which carried his FDA signature line and work-related contact information at the bottom. In several news articles on other matters, Mr. Arbesfeld is named as the spokesman for FDA. Given that he has acted in this capacity in the past, this e-mail may have given journalists the impression that the United States Government actively encourages smear campaigns against independent scientists. If so, this is a completely unacceptable use of Government time and equipment.

In the Agency's response to this incident, it stated that Mr. Arbesfeld is a consultant and does not speak on behalf of FDA. Accordingly, this response may leave the media wondering how they should interpret future e-mails from FDA spokesmen and Mr. Arbesfeld, in particular.

The Committee finds it even more troubling that Mr. Arbesfeld may be using his position with FDA to settle old scores with Dr. Nissen. Certainly, Mr. Arbesfeld is familiar with Dr. Nissen, since the two have been on opposing sides of drug safety in the past. On April 26, 2005, the New York Times reported quotes from Dr. Nissen that were critical of Natrecor, a drug manufactured by Johnson & Johnson ("Johnson & Johnson Adds Data on Deaths to Label on Heart Treatment." Stephanie Saul, the New York Times, April 26, 2005). The article also noted that Dr. Nissen cast the only vote against the product when a FDA advisory panel recommended it in 2001. The person featured in the article defending Natrecor was Mr. Arbesfeld, who at the time was Johnson & Johnson's spokesman.

Accordingly, we ask that you answer the following questions related to this matter. In your response, please use the question and answer format, which would have each question below given with the corresponding response:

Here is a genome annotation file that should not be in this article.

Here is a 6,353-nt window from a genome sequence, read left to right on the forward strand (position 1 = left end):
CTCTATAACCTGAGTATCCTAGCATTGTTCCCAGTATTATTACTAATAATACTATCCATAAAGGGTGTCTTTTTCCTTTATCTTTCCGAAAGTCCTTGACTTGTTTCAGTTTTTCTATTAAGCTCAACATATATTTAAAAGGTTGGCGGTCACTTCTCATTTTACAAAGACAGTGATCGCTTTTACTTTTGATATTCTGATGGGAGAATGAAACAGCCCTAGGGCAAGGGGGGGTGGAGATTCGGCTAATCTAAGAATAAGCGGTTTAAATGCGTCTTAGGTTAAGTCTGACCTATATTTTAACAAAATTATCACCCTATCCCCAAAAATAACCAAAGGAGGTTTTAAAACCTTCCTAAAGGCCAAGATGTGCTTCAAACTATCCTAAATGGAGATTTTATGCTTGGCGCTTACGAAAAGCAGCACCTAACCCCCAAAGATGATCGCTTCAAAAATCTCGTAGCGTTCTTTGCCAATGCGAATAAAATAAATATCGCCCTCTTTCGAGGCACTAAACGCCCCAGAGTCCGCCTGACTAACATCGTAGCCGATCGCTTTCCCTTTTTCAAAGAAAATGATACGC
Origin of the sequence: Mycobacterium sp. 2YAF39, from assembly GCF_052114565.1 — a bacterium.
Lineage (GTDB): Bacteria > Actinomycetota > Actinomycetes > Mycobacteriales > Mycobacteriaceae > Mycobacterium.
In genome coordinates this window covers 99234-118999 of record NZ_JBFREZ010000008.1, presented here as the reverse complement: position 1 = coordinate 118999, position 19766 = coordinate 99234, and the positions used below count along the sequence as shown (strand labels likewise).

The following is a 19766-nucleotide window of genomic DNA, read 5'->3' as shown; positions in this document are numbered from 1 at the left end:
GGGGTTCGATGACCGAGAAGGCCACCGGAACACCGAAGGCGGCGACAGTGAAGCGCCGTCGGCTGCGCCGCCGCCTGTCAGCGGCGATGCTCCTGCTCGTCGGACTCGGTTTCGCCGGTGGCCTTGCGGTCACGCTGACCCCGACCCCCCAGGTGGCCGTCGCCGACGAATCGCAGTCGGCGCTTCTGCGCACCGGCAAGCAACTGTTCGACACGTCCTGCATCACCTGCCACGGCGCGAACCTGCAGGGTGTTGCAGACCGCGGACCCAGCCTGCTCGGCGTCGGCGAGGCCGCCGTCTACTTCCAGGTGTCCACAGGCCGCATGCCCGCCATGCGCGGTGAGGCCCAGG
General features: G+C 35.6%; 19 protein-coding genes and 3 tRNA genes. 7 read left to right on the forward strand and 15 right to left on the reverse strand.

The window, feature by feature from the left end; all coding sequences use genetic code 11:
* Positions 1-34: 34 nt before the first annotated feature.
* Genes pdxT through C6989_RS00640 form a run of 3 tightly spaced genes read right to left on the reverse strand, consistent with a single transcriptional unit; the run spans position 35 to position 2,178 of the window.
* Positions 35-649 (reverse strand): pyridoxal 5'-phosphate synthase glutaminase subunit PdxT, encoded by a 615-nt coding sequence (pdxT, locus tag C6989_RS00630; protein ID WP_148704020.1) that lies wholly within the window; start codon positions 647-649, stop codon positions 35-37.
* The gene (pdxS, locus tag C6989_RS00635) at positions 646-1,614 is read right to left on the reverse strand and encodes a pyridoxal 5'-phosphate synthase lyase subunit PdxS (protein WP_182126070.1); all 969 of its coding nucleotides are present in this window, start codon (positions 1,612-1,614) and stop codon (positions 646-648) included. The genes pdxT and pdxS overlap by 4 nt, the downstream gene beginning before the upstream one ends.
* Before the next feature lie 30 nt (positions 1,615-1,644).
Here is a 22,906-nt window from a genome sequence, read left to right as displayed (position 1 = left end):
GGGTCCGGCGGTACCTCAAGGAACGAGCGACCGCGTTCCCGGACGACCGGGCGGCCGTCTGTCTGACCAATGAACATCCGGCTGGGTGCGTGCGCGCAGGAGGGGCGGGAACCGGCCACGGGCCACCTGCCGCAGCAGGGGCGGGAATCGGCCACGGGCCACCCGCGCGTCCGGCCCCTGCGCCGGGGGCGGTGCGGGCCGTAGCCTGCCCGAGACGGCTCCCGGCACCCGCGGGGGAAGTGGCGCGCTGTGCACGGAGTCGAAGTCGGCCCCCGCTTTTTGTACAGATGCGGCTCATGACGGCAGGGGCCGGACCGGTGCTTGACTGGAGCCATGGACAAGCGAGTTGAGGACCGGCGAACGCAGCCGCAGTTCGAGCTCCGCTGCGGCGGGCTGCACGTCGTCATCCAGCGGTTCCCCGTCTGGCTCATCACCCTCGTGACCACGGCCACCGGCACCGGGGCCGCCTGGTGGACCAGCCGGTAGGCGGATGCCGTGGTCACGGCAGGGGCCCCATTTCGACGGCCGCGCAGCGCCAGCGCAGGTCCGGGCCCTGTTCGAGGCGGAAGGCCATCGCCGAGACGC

1. What is the justification for the use of taxpayer dollars for a communications

2. What is FDA's policy regarding the hiring of consultants/employees who have
recently worked for the companies directly regulated by the Agency?

3. How does FDA ensure that consultants such as Mr. Arbesfeld do not have
relationships with companies in direct conflict with his role as FDA

4. Is Mr. Arbesfeld currently receiving, or has he received in the last year, income or other remuneration from companies that manufacture, distribute, or market products directly regulated under the Food, Drug, and Cosmetic Act?

5. Does FDA have a policy regarding employees/consultants using their official FDA e-mail accounts to express their personal opinions, which may not be official FDA positions, to members of the press?

6. If there is such a policy as described in question 5, what is that policy?

Please provide your response by no later than June 20, 2007.


Max Baucus
Senate Committee on Finance

John D. Dingell
House Committee on Energy and Commerce

Charles E. Grassley
Ranking Member
Senate Committee on Finance

Bart Stupak
Subcommittee on Oversight and Investigations
House Committee on Energy and Commerce

Sherrod Brown
United States Senator

cc: The Honorable Joe Barton, Ranking Member
Committee on Energy and Commerce
The Honorable Ed Whitfield, Ranking Member
Subcommittee on Oversight and Investigations